Accomplishments are really the backbone of any resume. Your resume will never have too many accomplishments, as they are what differentiates you the most from your peers.

Are job interviews accurate?

Now we're moving forward to 1948 (only one year after Jackie Robinson became the first colored athlete to play professional baseball).
(New Method Developed at Bloomingdale's For Scientific Examination of Job Seekers, New York Times, June 27, 1948)

It struck me how, in the 1940's, they were already bothered by the limits of job interviews in predicting skills and proper fit.

The article is about Bloomingdale. "... the store is well on the way toward developing a standardized objective method of determining fitness of applicants for sales positions...." The objective is "... supplementing and strengthening interviewers' judgment rather than eliminating it."

How do you go about that? With a test, of course! It covered "clerical aptitude, interests, personaity and mental abilities of the applicants." And they did it with a "great deal of help from psychologists and statisticians from ... N.Y.U."

Mr. Mitchell, vice president in charge of personnel and industrial relations, claimed that their test was working. And while he agreed that it wasn't perfect, he remained happy to have "scientifically separated most of the wheat from the chaff."

1948, Interview fail; psychological tests are introduced

One key word still missing

Interestingly, up to that point, one important word still hasn't been seen: resume. When does the word "resume" first appear in the New York Times, in the context of job search? 1960.
(Job Seeker Gets A Proper Start With a Resume, New York Times, October 27, 1960)

"The career-seeking woman must realize that her résumé may be as crucial to her success as her small talk may be in acquiring a husband."

(Don't you like that touch of paternalism?)

Before the resume became central to the process, job seekers were pretty much knocking on doors and sending letters of application. But now, with a more educated population and companies getting bigger and more organized, the process had to improve. It needed streamlining, and resumes were the right tool for the job. Let's cut the wishy-washy you-know-my-uncle crap. Show me what you know and what you did, without wasting my time!

Too old for this?

In 1967, an article echoes something we still hear about regularly: a mismatch between openings and applicants.
(Paradox in Jobs: Age Holds a Key -- Worker Oversupply Is Noted Despite Many Openings, New York Times, March 12, 1967)

Today, when we read about this "paradox", it's usually connected to skillsets (the many unemployed don't have the skills to fill the many openings)­. According to Gartner: "By 2020, the US will see 1.4 million computer specialist job openings, but more than 70% of those will remain unfilled because our universities aren't currently teaching the required skills."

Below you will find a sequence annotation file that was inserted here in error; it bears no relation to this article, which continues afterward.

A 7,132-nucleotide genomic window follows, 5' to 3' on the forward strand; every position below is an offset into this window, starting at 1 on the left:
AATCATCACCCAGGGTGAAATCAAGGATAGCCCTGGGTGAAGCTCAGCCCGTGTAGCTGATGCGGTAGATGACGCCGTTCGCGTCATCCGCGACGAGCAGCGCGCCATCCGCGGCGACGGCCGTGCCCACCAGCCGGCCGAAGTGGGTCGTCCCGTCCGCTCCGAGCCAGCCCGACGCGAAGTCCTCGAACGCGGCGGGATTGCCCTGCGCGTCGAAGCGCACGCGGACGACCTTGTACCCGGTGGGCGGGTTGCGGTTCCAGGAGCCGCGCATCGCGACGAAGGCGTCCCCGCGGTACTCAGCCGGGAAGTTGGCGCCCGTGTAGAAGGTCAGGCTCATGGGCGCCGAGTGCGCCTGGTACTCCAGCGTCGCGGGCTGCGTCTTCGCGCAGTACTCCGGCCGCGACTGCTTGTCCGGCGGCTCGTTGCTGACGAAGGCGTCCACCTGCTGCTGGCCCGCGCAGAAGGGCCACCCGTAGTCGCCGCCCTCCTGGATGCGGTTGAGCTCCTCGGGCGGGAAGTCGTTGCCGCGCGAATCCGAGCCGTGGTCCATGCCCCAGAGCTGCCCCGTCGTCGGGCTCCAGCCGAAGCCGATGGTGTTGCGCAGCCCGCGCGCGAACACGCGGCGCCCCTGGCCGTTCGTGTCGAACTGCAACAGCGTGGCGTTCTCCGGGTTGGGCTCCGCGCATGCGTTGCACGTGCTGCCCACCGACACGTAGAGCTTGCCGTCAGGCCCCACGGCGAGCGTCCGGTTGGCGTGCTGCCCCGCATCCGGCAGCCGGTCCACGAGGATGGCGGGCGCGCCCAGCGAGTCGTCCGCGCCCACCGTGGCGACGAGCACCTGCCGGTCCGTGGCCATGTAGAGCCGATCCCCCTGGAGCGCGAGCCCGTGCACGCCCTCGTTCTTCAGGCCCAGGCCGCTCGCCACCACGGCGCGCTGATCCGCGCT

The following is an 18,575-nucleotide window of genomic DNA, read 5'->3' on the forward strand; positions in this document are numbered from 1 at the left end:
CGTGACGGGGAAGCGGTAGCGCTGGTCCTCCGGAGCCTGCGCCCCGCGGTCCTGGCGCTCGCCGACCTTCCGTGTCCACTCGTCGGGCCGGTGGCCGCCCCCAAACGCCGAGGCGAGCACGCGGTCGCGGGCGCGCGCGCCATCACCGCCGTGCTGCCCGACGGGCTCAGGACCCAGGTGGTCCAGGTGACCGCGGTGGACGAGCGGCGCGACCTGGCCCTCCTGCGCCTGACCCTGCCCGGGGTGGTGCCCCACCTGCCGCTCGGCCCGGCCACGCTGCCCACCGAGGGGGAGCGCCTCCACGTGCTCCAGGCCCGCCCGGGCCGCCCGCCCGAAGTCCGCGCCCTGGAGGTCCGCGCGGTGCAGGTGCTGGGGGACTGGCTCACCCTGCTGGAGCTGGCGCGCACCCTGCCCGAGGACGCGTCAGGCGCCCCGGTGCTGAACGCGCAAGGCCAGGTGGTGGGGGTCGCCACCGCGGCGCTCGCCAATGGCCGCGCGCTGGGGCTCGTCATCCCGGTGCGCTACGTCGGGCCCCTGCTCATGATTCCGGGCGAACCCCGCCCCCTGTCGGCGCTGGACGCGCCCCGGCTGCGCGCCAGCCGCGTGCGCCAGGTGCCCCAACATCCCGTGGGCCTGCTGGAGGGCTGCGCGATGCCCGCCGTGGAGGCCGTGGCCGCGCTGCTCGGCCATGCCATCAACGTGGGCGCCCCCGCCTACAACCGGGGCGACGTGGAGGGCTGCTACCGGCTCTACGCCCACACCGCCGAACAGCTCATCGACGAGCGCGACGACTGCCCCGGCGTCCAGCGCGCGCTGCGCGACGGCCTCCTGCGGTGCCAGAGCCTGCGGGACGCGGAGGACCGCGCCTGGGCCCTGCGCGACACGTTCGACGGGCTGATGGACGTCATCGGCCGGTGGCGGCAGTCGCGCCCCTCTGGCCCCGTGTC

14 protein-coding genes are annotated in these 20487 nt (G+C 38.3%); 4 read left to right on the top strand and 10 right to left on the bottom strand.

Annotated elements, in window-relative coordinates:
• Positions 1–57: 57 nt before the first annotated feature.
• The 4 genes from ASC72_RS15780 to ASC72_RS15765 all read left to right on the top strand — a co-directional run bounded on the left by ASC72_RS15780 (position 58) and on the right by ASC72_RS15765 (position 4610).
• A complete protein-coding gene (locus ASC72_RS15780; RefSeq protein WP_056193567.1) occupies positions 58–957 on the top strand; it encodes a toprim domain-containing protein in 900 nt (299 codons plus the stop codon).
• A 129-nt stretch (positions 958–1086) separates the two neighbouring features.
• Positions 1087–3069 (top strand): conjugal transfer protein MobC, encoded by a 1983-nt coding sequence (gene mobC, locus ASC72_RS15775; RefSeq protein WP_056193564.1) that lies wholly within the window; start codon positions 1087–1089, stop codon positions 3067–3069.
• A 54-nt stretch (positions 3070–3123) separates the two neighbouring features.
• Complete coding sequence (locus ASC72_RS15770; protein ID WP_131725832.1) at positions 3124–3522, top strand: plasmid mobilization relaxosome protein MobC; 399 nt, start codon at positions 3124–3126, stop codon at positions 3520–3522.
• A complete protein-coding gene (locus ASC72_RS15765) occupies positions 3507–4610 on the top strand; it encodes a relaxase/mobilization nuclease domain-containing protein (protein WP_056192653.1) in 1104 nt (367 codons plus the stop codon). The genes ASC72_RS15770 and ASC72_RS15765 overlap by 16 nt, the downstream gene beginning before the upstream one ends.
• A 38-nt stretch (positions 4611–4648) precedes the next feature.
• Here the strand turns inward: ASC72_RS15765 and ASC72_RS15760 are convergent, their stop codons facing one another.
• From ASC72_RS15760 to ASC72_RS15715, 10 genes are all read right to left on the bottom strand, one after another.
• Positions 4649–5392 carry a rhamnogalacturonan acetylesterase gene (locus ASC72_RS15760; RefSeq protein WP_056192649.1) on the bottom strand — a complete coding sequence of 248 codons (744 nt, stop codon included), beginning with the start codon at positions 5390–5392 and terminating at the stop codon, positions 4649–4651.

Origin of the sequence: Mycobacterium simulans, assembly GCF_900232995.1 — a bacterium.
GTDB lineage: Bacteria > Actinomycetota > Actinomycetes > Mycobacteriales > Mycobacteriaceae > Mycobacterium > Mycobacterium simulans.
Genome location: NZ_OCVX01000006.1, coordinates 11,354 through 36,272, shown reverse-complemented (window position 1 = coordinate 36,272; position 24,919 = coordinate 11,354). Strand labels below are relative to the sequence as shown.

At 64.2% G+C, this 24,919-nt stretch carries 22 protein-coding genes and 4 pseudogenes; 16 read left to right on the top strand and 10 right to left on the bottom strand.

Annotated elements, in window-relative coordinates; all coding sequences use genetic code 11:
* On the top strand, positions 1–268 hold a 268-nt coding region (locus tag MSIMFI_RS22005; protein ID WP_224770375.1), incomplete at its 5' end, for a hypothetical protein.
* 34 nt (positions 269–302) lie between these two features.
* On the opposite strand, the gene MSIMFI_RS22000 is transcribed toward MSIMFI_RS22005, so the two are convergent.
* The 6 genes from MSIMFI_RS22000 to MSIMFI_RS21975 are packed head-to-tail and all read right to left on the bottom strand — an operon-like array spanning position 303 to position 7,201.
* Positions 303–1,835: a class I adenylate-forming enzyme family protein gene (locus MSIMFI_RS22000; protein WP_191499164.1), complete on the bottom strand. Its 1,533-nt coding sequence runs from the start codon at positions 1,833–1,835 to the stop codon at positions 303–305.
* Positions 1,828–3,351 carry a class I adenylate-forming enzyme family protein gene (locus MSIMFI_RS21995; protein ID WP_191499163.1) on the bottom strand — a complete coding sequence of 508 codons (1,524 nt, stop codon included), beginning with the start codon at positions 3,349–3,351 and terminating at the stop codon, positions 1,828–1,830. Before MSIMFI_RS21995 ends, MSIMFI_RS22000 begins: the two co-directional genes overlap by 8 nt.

But in the 60's, the reality was different: "Companies want youth... while the workers seeking jobs have greater responsibilities, in general, and therefore require a larger salary than the newcomers. [...] President Johnson... called attention to discrimination in hiring on account of age and urged that employers avoid this pitfall."

Interesting to note that age has always been tricky. It can still be hard to get a job today if you have too much gray hair. Or if you're just out of school.

In 1967, there was "sharp demand for scientists, engineers and computer programers."

"On a dark, desert highway..." (1976)

Moving on to 1976, when Hotel California was a hip new song, and one year before Apple was incorporated. We're now turning to two books that address the job search and resumes. At that point in time, the resume was well on its way to becoming the main job search document, taking the place of the application (soon-to-be "cover") letter.

Again, we'll be looking at excerpts which demonstrate that our job search wisdom isn't all that new.

How to Get the Job You Want: A guide to résumés, interviews, and job-hunting strategy
(M. Donaho, J. Meyer, 1976)

The authors note that very few "thank you" letters are sent. Which is still quite true today. Thanking people who have interviewed you is a great way to stay top of mind, but very few job seekers take the time to do it. And a recent survey has shown that recruiters are fine with an email (no need for a handwritten note).

"An employer advertising in the Wall Street Journal can anticipate over 600 responses for any significant position." Heavy competition is nothing new! Today, Google can get 50,000 resumes on a busy week. And Procter & Gamble regularly gets 500 resumes per opening.